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Watch Robbie Robertson’s Evocative ‘Once Were Brothers’ Video

Band founder teams up with a renowned Nineties alt-rock video director for a video that purposefully looks about 150 years old

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Robbie Robertson’s plaintive “Once Were Brothers" now has a video by director Kevin Kerslake.

Silvia Grav*

Robbie Robertson’s plaintive “Once Were Brothers,” from his Sinematic album, shares its title with Once Were Brothers: Robbie Robertson and the Band, a documentary about Robertson’s life and often wild times with the group that made him famous.

The film opens in New York and L.A. on February 21 and nationally on February 28.

“I didn’t write the song for the movie and the movie wasn’t being made around the song,” Robertson told Rolling Stone last summer. “They just drifted together at a certain point and it felt right. I’m talking about the brotherhood with the group.”

But when it came time to make a video for the track, Robertson and director Kevin Kerslake decided not to go the movie trailer route. “We wanted something atmospheric, a tone poem,” Kerslake says. “We wanted to create a trance-like experience.” Robertson himself says he wanted to go in “a different direction.”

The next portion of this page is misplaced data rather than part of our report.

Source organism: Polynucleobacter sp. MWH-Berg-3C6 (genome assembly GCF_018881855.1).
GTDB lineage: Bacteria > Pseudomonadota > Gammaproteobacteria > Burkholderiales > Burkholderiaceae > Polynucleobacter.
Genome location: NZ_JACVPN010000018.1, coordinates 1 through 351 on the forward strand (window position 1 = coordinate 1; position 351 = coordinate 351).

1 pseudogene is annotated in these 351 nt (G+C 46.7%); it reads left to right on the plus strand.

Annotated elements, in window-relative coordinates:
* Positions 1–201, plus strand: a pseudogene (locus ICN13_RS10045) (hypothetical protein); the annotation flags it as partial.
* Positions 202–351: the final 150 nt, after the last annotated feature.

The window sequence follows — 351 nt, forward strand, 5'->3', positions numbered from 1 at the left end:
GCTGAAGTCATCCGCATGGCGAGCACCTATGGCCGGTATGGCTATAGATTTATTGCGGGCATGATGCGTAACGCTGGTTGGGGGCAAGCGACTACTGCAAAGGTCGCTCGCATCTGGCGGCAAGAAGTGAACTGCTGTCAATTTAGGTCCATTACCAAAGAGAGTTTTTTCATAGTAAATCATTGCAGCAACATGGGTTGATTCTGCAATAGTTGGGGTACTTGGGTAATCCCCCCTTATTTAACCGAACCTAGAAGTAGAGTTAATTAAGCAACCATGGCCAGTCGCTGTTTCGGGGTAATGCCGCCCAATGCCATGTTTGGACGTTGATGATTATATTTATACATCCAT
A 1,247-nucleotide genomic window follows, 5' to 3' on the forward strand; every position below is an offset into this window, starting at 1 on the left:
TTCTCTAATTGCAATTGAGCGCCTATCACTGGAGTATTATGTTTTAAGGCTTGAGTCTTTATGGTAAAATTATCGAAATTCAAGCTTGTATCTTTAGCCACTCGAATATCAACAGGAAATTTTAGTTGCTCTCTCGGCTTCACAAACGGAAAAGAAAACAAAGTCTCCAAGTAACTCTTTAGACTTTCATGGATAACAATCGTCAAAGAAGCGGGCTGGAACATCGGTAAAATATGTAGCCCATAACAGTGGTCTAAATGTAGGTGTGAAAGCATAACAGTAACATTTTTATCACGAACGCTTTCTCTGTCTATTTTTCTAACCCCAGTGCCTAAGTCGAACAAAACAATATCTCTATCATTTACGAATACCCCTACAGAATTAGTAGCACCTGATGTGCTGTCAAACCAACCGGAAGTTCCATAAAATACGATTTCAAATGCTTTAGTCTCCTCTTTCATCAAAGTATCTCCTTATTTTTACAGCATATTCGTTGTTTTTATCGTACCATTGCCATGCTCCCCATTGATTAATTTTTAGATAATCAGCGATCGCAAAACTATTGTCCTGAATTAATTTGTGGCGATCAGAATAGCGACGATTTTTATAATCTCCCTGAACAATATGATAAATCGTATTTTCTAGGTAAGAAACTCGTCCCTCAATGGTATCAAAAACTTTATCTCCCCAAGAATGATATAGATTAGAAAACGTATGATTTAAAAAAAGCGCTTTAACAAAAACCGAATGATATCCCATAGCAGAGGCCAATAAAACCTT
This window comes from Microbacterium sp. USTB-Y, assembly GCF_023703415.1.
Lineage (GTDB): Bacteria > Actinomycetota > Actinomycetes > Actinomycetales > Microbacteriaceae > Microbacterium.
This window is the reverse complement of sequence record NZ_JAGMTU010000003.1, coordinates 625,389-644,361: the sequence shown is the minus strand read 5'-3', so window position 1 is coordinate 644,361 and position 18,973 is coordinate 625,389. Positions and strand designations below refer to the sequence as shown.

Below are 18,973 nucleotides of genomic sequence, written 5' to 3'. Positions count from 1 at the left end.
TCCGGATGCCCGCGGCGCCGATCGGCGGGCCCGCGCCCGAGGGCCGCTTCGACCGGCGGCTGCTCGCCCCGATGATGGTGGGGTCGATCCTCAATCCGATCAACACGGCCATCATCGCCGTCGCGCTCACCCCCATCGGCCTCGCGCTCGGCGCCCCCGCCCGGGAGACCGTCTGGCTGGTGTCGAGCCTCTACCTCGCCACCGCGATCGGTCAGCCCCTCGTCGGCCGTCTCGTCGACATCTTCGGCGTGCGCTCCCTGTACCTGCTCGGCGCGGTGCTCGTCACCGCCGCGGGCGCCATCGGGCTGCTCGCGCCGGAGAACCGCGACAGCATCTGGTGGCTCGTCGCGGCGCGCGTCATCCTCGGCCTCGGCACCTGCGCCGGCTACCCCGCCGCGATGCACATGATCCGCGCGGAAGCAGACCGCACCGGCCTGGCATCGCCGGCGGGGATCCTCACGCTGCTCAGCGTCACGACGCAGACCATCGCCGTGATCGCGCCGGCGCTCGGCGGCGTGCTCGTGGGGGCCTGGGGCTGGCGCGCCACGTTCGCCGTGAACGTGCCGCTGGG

The song’s theme of brotherly bonds and struggles initially spoke to the two men in contrasting ways: Robertson saw it as a portrait of his connection with the members of the Band, three of whom have passed away, while the concept reminded Kerslake of a story he’d once read about the Civil War.

As a result, Kerslake’s vision for the video involved footage that would have looked over a century old, with a few characters dressed as Union and Confederate forces. “I said to Robbie, ‘Let’s put more Civil War in there,’ and he loved it,” Kerslake says with a laugh. “It was a very funny process. Sometimes great creations can come out of misunderstandings.”

Robertson admits that the song, which references “the North and the South,” shifts back and forth in time. “There’s such a blend after a while,” Robertson says. “I don’t want to say, ‘Now I’m talking about this,’ and ‘Now I’m talking about that.’ It should all sweep over you.”

To achieve the proper 19thcentury effect, Kerslake unearthed a Zoopraxiscope, a late 19thcentury device that inserts still photos into a carousel and re-shoots them for the desire stop-motion effect. Kerslake — whose videos for Nirvana, Stone Temple Pilots and Filter, among many others, helped define the look of Nineties indie and alt-rock — used a similar effect in parts of STP’s “Interstate Love Song” video.

For this clip’s circus performers, he recruited former Cirque De Soleil acts and wove in those clips with equally grainy, evocative footage of Robertson filmed at his studio in Califoria. For a poignant touch, Robertson is seen holding the same guitar he played in The Last Waltz. “He gave me the option of using it, and we did it for the nostalgia,” Kerslake says, who marveled at its heft. “It was super heavy.”


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